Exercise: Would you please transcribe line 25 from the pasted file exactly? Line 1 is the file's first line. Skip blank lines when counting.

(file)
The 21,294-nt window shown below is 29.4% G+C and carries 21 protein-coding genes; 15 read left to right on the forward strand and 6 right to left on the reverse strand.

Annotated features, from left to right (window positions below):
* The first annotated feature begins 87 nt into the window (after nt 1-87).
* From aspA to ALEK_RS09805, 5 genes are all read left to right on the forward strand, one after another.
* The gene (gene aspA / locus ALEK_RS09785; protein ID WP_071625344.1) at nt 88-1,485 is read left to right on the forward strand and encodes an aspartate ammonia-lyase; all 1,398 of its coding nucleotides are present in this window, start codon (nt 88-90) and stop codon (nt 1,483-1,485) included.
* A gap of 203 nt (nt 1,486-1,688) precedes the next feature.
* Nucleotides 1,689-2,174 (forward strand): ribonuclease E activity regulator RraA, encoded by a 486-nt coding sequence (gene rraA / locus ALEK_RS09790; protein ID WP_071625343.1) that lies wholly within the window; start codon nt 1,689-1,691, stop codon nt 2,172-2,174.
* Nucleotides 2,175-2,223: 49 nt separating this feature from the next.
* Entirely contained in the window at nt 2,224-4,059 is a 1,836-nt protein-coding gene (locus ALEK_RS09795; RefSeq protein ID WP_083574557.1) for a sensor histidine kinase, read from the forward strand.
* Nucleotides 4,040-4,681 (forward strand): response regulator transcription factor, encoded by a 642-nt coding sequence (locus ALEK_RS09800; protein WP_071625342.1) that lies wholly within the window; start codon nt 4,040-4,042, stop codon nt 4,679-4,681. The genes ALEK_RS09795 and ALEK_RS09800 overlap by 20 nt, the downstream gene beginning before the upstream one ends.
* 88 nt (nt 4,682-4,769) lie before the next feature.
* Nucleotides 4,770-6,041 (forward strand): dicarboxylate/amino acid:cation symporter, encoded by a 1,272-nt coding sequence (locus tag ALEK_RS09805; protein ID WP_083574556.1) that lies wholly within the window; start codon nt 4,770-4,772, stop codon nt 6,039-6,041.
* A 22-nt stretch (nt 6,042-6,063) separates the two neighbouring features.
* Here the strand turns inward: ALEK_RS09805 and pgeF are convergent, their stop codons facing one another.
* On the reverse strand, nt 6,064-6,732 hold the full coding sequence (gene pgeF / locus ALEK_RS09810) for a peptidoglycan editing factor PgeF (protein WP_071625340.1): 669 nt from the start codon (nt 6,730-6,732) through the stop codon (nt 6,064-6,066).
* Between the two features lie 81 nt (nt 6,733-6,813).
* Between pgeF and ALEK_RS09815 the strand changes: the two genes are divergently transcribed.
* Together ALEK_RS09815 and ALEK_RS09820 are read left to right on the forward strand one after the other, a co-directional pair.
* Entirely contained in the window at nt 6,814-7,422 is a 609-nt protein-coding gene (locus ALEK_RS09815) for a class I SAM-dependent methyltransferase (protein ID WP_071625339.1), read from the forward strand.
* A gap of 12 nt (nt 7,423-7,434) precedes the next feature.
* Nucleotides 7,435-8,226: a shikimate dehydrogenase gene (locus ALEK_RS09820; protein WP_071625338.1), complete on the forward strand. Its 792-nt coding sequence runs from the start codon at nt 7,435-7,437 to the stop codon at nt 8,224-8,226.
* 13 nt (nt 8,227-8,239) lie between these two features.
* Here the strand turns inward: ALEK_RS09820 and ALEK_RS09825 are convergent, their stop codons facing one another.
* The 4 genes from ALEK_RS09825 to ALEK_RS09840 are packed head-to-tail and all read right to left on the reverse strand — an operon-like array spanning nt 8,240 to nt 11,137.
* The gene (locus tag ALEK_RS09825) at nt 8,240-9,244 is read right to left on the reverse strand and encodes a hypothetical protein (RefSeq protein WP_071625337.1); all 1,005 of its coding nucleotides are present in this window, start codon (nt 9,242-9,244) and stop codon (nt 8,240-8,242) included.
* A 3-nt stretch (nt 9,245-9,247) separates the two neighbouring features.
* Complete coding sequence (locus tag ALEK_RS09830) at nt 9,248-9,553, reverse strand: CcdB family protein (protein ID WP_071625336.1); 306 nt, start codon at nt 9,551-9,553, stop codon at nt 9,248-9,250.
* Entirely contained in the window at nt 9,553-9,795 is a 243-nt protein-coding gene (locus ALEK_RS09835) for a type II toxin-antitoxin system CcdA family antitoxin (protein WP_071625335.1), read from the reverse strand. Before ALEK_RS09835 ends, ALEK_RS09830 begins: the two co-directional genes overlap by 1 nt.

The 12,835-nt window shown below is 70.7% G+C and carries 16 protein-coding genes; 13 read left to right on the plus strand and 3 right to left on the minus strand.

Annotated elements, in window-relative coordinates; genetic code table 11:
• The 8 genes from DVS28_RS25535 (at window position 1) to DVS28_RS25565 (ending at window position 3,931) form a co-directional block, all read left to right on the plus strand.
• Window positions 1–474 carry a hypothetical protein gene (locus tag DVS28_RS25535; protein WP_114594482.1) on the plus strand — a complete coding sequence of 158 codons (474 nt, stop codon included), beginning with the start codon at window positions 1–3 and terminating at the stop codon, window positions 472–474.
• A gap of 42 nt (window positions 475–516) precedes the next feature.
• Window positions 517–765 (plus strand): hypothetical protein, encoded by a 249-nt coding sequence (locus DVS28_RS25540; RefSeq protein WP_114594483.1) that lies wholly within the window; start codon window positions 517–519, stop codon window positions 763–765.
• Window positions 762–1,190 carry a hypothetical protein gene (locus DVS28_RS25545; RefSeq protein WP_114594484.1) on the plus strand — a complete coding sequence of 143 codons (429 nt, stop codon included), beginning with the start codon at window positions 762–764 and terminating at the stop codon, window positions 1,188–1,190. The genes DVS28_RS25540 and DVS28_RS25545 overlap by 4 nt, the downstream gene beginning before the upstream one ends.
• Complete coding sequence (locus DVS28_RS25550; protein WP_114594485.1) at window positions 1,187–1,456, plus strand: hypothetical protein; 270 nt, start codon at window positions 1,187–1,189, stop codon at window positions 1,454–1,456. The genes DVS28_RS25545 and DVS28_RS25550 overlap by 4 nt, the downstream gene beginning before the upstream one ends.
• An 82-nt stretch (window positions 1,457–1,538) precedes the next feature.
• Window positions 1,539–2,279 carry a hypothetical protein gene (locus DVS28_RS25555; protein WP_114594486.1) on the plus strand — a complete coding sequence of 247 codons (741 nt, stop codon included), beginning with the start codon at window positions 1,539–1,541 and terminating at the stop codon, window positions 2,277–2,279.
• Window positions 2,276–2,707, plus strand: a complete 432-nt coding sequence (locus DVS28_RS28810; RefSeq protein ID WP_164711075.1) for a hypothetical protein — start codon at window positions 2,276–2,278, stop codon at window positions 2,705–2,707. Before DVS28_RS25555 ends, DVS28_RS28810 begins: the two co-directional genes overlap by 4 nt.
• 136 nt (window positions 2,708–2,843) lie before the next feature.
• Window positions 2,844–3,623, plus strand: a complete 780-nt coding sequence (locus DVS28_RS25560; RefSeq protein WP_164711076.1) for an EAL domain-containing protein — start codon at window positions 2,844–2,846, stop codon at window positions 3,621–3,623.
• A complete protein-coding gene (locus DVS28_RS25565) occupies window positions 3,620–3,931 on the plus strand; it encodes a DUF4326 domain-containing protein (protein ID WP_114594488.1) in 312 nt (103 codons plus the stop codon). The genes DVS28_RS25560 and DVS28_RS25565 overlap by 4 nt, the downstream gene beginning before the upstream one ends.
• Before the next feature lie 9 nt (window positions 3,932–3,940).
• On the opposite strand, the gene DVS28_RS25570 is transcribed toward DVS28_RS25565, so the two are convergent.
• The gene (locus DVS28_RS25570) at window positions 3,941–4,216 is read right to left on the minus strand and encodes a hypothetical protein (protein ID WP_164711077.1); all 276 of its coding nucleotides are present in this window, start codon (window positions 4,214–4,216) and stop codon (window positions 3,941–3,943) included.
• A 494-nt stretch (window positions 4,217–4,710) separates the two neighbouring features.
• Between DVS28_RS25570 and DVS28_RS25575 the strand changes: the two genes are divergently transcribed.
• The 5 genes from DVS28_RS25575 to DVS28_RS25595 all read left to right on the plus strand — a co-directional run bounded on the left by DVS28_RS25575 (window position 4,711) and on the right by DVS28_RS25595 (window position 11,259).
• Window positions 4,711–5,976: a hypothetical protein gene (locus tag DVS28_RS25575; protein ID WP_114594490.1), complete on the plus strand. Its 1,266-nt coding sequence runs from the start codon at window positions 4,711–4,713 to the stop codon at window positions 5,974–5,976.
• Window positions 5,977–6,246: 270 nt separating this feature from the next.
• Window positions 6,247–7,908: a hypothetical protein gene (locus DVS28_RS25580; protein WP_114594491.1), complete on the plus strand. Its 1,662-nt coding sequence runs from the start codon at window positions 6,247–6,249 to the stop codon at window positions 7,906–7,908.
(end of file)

* The gene (locus tag ALEK_RS09825) at nt 8,240-9,244 is read right to left on the reverse strand and encodes a hypothetical protein (RefSeq protein WP_071625337.1); all 1,005 of its coding nucleotides are present in this window, start codon (nt 9,242-9,244) and stop codon (nt 8,240-8,242) included.